As leaders of civil rights and civil liberties organizations, we are united in our concern that the United States of America defends our nation from acts of violence and terrorism and that it prosecutes those individuals responsible for the horrific acts of September 11, 2001. We mourn the devastating loss of life of thousands of individuals and the untold suffering that their families and communities have endured in the aftermath of this tragic event. We support those rescue workers, law enforcement officials, charities, community and religious leaders and elected officials who are doing their part to restore the social and economic loss that the events of September 11 have wrought – whether it be the loss of loved ones or the economic and employment setbacks that have affected a vast number of workers and families within our borders.


Too often during times of national crises like these, the government has used the threat of investigation or actual investigations to silence social justice, civil rights and anti-war advocacy. We need only recall how Japanese Americans were illegally detained during World War II to realize how national origin can be used as the sole basis for incarceration and scapegoating. We need only to look at the ample evidence of government surveillance (put forth by the Church Committee investigation in 1976 and other subsequent congressional investigations) to know that civil rights, anti-poverty and anti-war advocacy can be imperiled by those in government who disagree with us.


The uses and misuses of government power has been a problem of national concern even before the events of September 11. During the last few years congressional hearings and reports have documented for example, evidence of racial and national origin profiling, wrongful detention and brutality by some members of the police. But Since September 11, Congress has given federal law enforcement broad new powers that will be difficult and painstaking to challenge in any court of law. From secret military tribunals to expanded wiretapping  authority, from eavesdropping on attorney-client conversations to riffling through confidential business and student records, from rounding up and detaining immigrants in secret to questioning men merely based on their national origin – these issues all raise significant moral and constitutional questions. Not too long ago, during Dr. King’s lifetime, people who challenged the government were labeled as communists and terrorists. And even now we have an Attorney General who challenges the patriotism of those who disagree with him and accuses them of aiding and abetting the enemy.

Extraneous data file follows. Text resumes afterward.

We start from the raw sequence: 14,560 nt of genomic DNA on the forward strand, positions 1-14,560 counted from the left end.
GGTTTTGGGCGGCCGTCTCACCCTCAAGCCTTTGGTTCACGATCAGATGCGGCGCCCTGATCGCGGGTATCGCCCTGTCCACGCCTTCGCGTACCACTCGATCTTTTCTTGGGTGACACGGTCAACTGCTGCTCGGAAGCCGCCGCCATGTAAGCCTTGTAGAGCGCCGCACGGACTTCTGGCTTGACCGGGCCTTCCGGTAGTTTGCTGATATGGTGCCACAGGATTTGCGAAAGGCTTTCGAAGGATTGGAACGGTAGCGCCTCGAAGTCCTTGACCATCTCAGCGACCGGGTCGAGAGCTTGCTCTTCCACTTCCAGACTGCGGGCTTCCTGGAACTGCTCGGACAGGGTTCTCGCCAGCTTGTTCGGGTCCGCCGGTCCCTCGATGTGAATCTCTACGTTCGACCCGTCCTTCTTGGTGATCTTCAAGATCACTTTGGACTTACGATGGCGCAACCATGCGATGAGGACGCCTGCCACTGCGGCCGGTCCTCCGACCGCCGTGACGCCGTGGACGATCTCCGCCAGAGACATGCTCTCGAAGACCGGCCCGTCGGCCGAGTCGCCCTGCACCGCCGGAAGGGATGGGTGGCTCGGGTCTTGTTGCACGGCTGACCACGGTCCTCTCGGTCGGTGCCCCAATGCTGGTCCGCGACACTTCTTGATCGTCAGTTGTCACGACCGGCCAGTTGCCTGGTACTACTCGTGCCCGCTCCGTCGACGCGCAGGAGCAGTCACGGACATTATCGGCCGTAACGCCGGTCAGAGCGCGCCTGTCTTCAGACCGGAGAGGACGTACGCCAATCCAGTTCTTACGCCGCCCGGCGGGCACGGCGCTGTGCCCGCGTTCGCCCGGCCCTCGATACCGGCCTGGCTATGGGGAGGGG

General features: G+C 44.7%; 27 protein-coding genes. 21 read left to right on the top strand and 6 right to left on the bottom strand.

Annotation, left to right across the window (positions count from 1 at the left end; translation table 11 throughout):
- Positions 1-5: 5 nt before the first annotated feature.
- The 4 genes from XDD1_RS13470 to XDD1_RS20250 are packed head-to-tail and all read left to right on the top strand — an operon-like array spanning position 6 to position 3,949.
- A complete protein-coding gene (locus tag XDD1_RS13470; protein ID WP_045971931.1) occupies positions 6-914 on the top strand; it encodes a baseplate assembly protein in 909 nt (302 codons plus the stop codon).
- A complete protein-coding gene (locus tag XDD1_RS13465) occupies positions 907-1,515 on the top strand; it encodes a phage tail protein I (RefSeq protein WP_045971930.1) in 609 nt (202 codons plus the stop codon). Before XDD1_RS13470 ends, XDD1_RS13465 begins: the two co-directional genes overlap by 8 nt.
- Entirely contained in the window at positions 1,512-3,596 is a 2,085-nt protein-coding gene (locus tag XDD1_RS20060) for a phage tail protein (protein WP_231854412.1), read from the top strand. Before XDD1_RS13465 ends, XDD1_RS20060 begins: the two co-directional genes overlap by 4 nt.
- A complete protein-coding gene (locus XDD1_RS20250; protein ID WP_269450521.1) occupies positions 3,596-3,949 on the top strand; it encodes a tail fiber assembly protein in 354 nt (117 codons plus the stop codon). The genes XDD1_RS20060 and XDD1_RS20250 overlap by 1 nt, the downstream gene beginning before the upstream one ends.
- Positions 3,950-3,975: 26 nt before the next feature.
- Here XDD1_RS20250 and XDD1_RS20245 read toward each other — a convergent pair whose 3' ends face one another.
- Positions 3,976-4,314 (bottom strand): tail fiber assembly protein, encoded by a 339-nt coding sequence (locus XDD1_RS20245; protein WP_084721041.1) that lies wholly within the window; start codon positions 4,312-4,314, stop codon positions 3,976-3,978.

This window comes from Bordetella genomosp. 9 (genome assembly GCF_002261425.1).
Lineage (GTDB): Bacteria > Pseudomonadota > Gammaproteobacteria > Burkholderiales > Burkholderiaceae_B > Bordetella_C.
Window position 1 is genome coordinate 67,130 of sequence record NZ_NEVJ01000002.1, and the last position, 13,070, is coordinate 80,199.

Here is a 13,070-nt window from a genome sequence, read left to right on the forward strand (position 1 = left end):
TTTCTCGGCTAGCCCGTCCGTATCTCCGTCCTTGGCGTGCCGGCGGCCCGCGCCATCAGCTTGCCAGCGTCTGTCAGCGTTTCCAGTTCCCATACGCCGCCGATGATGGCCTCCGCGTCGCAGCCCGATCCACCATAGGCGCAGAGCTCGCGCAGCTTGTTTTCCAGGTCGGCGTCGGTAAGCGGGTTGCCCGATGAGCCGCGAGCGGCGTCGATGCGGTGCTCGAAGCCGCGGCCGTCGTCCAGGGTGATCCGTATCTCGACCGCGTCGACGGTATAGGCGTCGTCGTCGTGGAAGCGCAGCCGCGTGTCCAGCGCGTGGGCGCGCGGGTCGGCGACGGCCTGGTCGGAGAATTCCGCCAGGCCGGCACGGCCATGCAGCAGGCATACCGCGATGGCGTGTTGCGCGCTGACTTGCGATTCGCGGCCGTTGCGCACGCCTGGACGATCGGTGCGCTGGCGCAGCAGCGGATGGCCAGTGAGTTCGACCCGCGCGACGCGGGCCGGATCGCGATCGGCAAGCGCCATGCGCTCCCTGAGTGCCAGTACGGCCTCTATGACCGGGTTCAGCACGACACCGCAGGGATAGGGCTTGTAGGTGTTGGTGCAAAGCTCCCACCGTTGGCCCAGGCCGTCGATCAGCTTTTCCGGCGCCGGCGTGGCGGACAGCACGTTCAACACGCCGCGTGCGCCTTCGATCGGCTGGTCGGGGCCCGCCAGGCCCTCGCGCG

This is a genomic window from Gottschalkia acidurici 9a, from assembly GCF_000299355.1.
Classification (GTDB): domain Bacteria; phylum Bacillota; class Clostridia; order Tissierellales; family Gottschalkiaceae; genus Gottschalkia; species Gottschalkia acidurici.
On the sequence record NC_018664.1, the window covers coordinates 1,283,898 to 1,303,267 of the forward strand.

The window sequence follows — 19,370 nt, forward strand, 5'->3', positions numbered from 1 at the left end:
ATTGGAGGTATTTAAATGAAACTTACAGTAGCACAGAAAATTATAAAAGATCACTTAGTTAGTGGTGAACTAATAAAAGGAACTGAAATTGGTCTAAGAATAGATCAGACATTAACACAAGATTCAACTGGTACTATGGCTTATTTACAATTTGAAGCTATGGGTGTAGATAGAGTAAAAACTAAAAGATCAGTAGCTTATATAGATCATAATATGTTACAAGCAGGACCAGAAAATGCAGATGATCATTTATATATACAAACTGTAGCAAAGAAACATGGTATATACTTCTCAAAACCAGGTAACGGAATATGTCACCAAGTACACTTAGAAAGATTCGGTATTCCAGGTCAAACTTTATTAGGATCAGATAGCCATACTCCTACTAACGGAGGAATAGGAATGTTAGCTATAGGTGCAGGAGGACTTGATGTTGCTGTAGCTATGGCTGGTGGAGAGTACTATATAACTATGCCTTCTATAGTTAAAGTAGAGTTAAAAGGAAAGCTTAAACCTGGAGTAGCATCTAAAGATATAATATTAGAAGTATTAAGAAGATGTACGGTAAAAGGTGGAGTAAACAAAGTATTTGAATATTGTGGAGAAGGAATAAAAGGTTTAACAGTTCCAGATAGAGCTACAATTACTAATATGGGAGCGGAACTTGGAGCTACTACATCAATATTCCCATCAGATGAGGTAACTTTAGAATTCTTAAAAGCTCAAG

As the parallels between his lifetime and present day become apparent, it is our belief that a necessary and legitimate war against terrorism should not be used to permanently expand unchecked government power or to diminish the Bill of Rights. Government should use its power to fight terrorism, but it should also use its power to resolve, not compound, pre-existing law enforcement and civil rights problems that are crying out for resolution. We call upon you to join us so that Dr. King’s deeds and principles are made familiar to this generation of Americans. By calling on his legacy, we will be better equipped and strengthened to act on the issues of our day.